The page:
In what seems like a pretty straightforward process, two German organizations are promoting a concept they call “pull and foam” in which foaming is controlled by
withdrawing a mold core at a certain point in the injection process.
That makes it possible to produce components that combine thin-walled foamed surfaces with stronger, unfoamed sections.
Foaming is attractive to reduce part weight and reduce part warpage. The new approach is based on the idea that the foaming process does not start until the cavity expands—after the injection of resin that is loaded with blowing agent and after the thin-walled areas of the component are solidified.
Reducing pressure in the enlarged cavity areas initializes the foaming, expanding the polymer melt. The foaming degree of the reinforcing ribs can be controlled by cavity enlargement. As a result, rib structures that are extremely lightweight but stable can be produced. The process creates:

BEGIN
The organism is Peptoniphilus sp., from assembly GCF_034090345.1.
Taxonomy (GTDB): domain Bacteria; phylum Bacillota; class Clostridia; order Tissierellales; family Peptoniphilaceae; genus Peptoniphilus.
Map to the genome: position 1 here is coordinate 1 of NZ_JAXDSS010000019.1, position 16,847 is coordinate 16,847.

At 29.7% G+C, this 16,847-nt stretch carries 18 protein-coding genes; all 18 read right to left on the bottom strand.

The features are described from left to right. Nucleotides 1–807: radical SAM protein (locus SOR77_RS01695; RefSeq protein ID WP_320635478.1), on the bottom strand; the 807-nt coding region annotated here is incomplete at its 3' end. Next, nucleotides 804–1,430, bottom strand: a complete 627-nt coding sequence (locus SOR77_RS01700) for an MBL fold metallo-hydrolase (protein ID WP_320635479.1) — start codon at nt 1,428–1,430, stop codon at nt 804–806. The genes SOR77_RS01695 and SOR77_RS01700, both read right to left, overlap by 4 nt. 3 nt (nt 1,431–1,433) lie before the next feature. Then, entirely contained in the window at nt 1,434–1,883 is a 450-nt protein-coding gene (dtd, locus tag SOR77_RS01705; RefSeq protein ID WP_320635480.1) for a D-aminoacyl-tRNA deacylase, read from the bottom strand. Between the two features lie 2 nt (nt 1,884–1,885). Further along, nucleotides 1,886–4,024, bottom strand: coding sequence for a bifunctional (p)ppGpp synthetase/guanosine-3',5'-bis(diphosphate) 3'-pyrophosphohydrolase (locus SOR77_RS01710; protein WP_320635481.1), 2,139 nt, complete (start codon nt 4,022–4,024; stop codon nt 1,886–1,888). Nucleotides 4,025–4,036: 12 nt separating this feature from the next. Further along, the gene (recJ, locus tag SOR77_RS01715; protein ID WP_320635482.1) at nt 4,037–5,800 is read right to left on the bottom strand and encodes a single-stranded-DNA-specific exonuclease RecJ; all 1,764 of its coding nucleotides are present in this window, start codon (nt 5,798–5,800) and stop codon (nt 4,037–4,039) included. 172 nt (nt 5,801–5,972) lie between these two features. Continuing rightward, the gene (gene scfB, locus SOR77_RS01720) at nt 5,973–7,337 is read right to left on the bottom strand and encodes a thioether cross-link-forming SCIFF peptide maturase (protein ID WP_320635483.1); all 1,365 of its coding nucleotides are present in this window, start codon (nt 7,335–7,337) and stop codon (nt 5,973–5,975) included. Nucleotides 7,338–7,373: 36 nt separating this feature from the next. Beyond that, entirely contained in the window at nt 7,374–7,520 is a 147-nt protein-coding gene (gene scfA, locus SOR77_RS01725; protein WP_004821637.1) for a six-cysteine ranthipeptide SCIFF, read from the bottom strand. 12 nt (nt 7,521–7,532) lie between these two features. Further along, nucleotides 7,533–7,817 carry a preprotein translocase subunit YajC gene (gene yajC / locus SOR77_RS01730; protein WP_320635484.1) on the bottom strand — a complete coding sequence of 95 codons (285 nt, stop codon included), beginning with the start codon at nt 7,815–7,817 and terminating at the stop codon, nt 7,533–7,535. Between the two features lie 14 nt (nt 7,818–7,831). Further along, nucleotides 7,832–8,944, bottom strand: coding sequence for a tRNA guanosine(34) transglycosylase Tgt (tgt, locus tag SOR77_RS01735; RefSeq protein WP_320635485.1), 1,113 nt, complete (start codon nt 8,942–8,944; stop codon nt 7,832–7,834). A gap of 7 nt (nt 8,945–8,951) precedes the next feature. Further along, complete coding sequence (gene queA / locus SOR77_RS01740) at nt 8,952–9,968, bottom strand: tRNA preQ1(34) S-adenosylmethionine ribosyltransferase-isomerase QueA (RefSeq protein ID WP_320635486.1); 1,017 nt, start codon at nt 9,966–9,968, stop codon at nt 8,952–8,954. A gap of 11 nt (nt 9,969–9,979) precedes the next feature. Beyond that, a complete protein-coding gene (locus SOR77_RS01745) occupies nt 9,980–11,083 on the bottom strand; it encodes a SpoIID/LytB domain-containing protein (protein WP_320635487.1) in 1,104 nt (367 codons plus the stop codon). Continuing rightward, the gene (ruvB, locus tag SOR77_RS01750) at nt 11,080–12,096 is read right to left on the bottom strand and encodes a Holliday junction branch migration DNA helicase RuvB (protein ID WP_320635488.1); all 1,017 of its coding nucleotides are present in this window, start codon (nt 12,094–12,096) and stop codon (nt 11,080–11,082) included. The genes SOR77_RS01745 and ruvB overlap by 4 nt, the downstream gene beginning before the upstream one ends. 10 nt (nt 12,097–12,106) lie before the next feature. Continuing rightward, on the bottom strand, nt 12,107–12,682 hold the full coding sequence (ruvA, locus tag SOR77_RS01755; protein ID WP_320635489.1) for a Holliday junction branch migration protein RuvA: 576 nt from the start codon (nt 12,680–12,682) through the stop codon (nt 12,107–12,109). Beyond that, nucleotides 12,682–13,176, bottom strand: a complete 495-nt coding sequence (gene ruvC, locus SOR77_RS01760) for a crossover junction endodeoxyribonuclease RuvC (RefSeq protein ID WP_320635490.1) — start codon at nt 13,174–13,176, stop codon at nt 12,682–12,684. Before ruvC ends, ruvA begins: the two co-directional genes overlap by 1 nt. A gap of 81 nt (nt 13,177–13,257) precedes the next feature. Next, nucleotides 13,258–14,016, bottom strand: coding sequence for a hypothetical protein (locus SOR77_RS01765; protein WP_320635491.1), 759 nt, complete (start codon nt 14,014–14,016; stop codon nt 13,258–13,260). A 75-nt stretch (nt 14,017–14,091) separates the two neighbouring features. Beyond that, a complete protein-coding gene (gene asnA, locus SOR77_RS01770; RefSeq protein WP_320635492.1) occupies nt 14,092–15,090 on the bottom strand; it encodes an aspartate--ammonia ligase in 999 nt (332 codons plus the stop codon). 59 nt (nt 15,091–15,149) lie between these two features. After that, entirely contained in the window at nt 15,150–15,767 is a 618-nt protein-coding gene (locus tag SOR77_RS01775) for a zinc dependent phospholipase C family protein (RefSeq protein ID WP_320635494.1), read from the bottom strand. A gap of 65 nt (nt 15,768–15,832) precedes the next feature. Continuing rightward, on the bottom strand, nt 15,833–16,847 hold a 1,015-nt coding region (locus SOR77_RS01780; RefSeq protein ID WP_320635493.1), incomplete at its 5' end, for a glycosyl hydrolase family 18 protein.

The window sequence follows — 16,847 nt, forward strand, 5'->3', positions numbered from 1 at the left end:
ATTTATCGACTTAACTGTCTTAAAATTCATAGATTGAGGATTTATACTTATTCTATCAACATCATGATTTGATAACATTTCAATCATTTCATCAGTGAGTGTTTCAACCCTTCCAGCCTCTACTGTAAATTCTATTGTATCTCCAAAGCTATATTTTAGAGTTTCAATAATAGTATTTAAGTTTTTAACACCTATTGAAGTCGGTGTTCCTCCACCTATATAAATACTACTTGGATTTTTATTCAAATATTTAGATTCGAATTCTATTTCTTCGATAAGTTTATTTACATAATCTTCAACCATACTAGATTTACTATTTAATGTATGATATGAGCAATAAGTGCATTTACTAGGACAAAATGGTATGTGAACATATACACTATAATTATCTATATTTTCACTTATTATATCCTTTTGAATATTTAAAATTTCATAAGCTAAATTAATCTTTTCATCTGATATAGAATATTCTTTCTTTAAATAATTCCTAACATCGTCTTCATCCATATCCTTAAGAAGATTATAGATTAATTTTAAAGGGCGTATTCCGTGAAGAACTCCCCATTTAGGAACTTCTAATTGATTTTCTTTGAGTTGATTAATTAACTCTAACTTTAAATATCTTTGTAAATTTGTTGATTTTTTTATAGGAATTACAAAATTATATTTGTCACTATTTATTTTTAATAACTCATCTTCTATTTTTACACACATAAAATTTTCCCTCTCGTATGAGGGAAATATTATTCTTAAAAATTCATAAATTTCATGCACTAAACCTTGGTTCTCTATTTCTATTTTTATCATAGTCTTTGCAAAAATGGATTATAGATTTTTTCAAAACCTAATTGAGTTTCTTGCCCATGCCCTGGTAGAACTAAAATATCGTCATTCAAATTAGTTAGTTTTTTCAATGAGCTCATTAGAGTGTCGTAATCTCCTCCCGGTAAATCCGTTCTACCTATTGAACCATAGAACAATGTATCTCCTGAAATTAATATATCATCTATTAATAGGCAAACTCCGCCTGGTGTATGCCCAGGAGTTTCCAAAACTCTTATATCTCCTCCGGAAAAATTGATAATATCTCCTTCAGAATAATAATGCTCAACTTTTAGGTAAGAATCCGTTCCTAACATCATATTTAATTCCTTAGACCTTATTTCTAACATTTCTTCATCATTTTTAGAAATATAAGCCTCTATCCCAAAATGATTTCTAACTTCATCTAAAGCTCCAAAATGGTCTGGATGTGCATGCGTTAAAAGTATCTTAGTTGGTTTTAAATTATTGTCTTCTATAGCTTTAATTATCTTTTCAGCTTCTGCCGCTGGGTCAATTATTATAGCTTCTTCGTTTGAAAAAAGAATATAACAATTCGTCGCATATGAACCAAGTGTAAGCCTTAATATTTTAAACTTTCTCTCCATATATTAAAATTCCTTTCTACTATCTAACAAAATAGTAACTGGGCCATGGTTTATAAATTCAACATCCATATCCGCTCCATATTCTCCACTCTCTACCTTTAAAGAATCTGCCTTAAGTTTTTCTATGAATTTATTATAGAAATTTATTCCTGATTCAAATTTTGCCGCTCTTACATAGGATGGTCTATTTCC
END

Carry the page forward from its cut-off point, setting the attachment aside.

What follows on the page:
- Thin-walled, compact and optically high-quality areas with large- ribs;
- Structures that are lightweight in specific areas; and
- The ability to reduce clamping pressure.
The process is under development by 3 Pi Consulting & Management (Paderborn, Germany) and the Institute of Materials Engineering – Polymer Technology at the
University of Kassel (Kassel, Germany).
They see several potential applications in the automotive industry, consumer electronic industry, furniture industry and medical engineering can be mentioned.
“There is no license or patent but we want to bring it into market by selling our knowhow,” says Dr. Joachim Schnieders (Schnieders@3-pi.de), who heads 3 Pi Consulting & Management. He says there are no commercial customers to date, but they are ready to launch the system.